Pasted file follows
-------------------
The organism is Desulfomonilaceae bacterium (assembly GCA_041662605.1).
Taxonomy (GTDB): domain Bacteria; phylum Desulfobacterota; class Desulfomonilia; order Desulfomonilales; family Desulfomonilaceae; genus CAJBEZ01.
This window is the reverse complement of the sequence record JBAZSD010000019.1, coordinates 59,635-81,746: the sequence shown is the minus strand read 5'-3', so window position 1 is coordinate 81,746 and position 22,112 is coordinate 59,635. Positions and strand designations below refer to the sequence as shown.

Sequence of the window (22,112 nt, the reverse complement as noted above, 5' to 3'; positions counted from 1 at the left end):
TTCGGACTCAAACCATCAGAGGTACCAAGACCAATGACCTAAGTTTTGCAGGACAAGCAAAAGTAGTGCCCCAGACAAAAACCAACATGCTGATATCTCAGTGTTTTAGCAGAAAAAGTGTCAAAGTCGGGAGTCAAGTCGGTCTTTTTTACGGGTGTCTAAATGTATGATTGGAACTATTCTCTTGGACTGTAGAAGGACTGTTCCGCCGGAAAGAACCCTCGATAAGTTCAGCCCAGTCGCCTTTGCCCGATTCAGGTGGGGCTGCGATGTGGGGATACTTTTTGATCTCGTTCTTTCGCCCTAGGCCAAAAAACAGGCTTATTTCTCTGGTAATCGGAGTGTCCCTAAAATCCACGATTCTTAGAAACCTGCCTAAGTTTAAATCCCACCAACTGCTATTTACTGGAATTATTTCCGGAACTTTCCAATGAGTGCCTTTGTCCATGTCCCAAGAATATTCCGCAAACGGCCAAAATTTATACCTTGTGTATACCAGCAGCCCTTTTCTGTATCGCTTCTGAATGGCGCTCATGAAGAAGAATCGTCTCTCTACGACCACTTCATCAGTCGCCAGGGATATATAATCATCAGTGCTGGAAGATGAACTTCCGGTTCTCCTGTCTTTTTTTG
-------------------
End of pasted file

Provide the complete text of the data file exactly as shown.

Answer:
The organism is Desulfomonilaceae bacterium (assembly GCA_041662605.1).
Taxonomy (GTDB): domain Bacteria; phylum Desulfobacterota; class Desulfomonilia; order Desulfomonilales; family Desulfomonilaceae; genus CAJBEZ01.
This window is the reverse complement of the sequence record JBAZSD010000019.1, coordinates 59,635-81,746: the sequence shown is the minus strand read 5'-3', so window position 1 is coordinate 81,746 and position 22,112 is coordinate 59,635. Positions and strand designations below refer to the sequence as shown.

Sequence of the window (22,112 nt, the reverse complement as noted above, 5' to 3'; positions counted from 1 at the left end):
TTCGGACTCAAACCATCAGAGGTACCAAGACCAATGACCTAAGTTTTGCAGGACAAGCAAAAGTAGTGCCCCAGACAAAAACCAACATGCTGATATCTCAGTGTTTTAGCAGAAAAAGTGTCAAAGTCGGGAGTCAAGTCGGTCTTTTTTACGGGTGTCTAAATGTATGATTGGAACTATTCTCTTGGACTGTAGAAGGACTGTTCCGCCGGAAAGAACCCTCGATAAGTTCAGCCCAGTCGCCTTTGCCCGATTCAGGTGGGGCTGCGATGTGGGGATACTTTTTGATCTCGTTCTTTCGCCCTAGGCCAAAAAACAGGCTTATTTCTCTGGTAATCGGAGTGTCCCTAAAATCCACGATTCTTAGAAACCTGCCTAAGTTTAAATCCCACCAACTGCTATTTACTGGAATTATTTCCGGAACTTTCCAATGAGTGCCTTTGTCCATGTCCCAAGAATATTCCGCAAACGGCCAAAATTTATACCTTGTGTATACCAGCAGCCCTTTTCTGTATCGCTTCTGAATGGCGCTCATGAAGAAGAATCGTCTCTCTACGACCACTTCATCAGTCGCCAGGGATATATAATCATCAGTGCTGGAAGATGAACTTCCGGTTCTCCTGTCTTTTTTTG